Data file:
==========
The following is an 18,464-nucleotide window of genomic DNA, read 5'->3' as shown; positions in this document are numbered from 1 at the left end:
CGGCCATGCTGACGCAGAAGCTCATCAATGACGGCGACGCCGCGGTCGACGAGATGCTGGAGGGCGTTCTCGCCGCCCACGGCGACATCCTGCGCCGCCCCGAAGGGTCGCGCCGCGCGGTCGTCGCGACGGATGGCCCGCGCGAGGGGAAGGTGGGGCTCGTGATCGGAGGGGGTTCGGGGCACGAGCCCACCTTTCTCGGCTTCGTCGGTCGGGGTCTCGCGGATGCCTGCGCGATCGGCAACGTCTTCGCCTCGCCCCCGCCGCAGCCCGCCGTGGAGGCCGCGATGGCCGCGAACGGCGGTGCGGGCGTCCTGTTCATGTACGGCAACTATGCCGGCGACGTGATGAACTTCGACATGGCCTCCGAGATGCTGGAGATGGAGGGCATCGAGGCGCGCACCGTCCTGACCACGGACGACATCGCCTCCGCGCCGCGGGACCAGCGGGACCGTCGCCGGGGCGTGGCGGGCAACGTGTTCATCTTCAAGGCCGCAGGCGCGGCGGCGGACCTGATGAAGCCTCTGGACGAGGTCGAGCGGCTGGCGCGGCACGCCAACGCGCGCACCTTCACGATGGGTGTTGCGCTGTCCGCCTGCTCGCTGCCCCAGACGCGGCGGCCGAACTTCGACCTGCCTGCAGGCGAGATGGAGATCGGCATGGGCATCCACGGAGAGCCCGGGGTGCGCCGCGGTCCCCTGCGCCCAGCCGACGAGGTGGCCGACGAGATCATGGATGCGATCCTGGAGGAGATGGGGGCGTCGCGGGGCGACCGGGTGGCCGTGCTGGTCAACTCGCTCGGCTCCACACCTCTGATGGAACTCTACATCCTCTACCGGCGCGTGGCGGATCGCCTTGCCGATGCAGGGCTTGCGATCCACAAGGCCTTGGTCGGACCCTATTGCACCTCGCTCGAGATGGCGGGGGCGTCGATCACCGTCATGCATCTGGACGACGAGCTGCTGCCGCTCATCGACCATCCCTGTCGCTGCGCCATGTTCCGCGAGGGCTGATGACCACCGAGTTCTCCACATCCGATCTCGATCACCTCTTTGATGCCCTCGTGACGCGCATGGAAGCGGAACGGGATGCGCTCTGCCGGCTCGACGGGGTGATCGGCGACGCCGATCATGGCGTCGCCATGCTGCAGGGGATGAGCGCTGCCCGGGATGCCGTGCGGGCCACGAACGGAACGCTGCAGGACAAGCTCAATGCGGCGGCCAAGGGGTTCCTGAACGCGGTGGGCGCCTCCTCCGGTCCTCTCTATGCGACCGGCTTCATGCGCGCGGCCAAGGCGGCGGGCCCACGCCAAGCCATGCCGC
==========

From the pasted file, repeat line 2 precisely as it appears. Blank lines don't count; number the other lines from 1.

CGGCCATGCTGACGCAGAAGCTCATCAATGACGGCGACGCCGCGGTCGACGAGATGCTGGAGGGCGTTCTCGCCGCCCACGGCGACATCCTGCGCCGCCCCGAAGGGTCGCGCCGCGCGGTCGTCGCGACGGATGGCCCGCGCGAGGGGAAGGTGGGGCTCGTGATCGGAGGGGGTTCGGGGCACGAGCCCACCTTTCTCGGCTTCGTCGGTCGGGGTCTCGCGGATGCCTGCGCGATCGGCAACGTCTTCGCCTCGCCCCCGCCGCAGCCCGCCGTGGAGGCCGCGATGGCCGCGAACGGCGGTGCGGGCGTCCTGTTCATGTACGGCAACTATGCCGGCGACGTGATGAACTTCGACATGGCCTCCGAGATGCTGGAGATGGAGGGCATCGAGGCGCGCACCGTCCTGACCACGGACGACATCGCCTCCGCGCCGCGGGACCAGCGGGACCGTCGCCGGGGCGTGGCGGGCAACGTGTTCATCTTCAAGGCCGCAGGCGCGGCGGCGGACCTGATGAAGCCTCTGGACGAGGTCGAGCGGCTGGCGCGGCACGCCAACGCGCGCACCTTCACGATGGGTGTTGCGCTGTCCGCCTGCTCGCTGCCCCAGACGCGGCGGCCGAACTTCGACCTGCCTGCAGGCGAGATGGAGATCGGCATGGGCATCCACGGAGAGCCCGGGGTGCGCCGCGGTCCCCTGCGCCCAGCCGACGAGGTGGCCGACGAGATCATGGATGCGATCCTGGAGGAGATGGGGGCGTCGCGGGGCGACCGGGTGGCCGTGCTGGTCAACTCGCTCGGCTCCACACCTCTGATGGAACTCTACATCCTCTACCGGCGCGTGGCGGATCGCCTTGCCGATGCAGGGCTTGCGATCCACAAGGCCTTGGTCGGACCCTATTGCACCTCGCTCGAGATGGCGGGGGCGTCGATCACCGTCATGCATCTGGACGACGAGCTGCTGCCGCTCATCGACCATCCCTGTCGCTGCGCCATGTTCCGCGAGGGCTGATGACCACCGAGTTCTCCACATCCGATCTCGATCACCTCTTTGATGCCCTCGTGACGCGCATGGAAGCGGAACGGGATGCGCTCTGCCGGCTCGACGGGGTGATCGGCGACGCCGATCATGGCGTCGCCATGCTGCAGGGGATGAGCGCTGCCCGGGATGCCGTGCGGGCCACGAACGGAACGCTGCAGGACAAGCTCAATGCGGCGGCCAAGGGGTTCCTGAACGCGGTGGGCGCCTCCTCCGGTCCTCTCTATGCGACCGGCTTCATGCGCGCGGCCAAGGCGGCGGGCCCACGCCAAGCCATGCCGC